To do so, the Houthis might be inclined to strike a deal with the Aden-based Southern Transitional Council. The secessionist-minded organization has emerged as a force to be reckoned with, thanks largely to the United Arab Emirates. The UAE trained its fighters and provided essential political support that allowed the STC to secure its position in Aden, a development roundly opposed by the Hadi government. The STC’s expanded influence was further cemented in November 2019 with the signing of the Riyadh Agreement, which gave the south equal representation in an Aden-based national government. It also – for the first time – ensured them a place in any future negotiations on the shape of postconflict Yemen.
Ultimately, any such deal that the Houthis might strike with militias and security forces formerly aligned against them threatens to fracture Yemen even more severely. In such a case, the only part of Yemen that might resemble a state would be the rebel-controlled territory in the north, while the rest of the country slips deeper into chaos, as armed groups united by regional, tribal, or political interests fight among themselves for territory and resources.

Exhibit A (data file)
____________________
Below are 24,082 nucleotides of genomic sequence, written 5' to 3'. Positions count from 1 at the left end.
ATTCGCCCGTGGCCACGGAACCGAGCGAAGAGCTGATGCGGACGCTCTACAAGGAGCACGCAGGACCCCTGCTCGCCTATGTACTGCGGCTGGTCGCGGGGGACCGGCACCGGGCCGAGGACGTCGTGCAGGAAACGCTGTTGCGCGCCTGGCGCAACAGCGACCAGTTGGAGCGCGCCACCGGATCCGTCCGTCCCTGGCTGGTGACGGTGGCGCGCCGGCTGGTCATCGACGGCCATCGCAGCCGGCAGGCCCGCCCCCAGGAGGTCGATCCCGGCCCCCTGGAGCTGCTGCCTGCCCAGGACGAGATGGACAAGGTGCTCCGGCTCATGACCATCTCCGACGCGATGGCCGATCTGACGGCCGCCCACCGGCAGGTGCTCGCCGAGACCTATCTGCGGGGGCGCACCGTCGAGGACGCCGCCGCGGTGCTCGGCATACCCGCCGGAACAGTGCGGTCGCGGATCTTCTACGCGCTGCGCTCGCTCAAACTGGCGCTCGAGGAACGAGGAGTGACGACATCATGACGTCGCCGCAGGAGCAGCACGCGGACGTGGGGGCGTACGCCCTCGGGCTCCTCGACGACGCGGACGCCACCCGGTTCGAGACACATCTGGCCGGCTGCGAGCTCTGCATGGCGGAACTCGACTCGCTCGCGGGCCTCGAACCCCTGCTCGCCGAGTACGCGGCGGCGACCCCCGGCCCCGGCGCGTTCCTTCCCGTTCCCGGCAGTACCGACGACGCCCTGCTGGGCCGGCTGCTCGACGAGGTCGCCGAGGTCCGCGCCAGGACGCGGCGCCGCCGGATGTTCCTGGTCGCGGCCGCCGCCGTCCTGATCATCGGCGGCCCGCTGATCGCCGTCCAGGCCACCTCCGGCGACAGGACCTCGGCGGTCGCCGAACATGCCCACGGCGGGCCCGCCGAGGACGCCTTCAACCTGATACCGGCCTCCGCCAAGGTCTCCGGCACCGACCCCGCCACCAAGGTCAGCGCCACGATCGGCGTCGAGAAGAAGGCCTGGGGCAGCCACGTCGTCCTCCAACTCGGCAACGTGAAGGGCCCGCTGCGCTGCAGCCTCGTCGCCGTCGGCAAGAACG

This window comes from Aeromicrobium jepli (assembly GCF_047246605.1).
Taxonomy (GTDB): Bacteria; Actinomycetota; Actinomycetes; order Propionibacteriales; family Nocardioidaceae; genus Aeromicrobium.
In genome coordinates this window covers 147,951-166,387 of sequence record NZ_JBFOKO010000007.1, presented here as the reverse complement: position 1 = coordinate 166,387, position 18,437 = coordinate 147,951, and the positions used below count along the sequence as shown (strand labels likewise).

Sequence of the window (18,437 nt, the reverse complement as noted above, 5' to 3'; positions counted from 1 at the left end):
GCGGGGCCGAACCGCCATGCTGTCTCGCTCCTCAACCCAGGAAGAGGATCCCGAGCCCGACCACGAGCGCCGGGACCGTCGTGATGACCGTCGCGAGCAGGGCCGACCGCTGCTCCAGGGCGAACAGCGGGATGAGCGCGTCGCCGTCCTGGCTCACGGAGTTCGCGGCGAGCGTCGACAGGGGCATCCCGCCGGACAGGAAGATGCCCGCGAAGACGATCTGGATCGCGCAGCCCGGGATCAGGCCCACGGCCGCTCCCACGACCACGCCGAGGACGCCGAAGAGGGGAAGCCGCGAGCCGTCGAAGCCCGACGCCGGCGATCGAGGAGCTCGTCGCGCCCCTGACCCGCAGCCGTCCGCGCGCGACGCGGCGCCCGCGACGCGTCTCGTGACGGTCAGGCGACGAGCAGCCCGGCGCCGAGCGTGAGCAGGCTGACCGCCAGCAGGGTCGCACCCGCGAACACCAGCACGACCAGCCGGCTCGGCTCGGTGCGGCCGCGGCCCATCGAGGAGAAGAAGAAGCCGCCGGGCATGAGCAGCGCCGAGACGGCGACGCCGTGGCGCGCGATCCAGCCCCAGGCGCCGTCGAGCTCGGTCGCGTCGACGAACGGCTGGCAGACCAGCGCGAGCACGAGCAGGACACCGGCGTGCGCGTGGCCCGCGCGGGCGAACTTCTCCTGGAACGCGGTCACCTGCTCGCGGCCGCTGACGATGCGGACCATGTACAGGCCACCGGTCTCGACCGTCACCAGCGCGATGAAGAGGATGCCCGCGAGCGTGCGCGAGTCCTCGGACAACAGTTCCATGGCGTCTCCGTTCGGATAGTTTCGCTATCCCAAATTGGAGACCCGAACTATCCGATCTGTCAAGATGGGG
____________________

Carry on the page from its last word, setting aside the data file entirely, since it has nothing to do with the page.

To prevent this scenario, and the further deterioration of Yemen’s already woeful humanitarian situation, Saudi Arabia needs to remain engaged politically, and the United States is the country that could most likely persuade it to do so. While Washington has been jawboning the Saudis to seek a negotiated end to their involvement in Yemen’s war, it has been reluctant to lean too heavily on leadership in Riyadh, given the number of other issues it perceives it needs Saudi support for – from energy pricing to its “maximum pressure” campaign against Iran. Now would be a good time to draw on some of the trust it has accumulated with Saudi Crown Prince Mohammed bin Salman before momentum shifts decisively back to the battlefield, leading to a continuation of the war and the abject suffering it has inflicted on Yemen’s civilian population.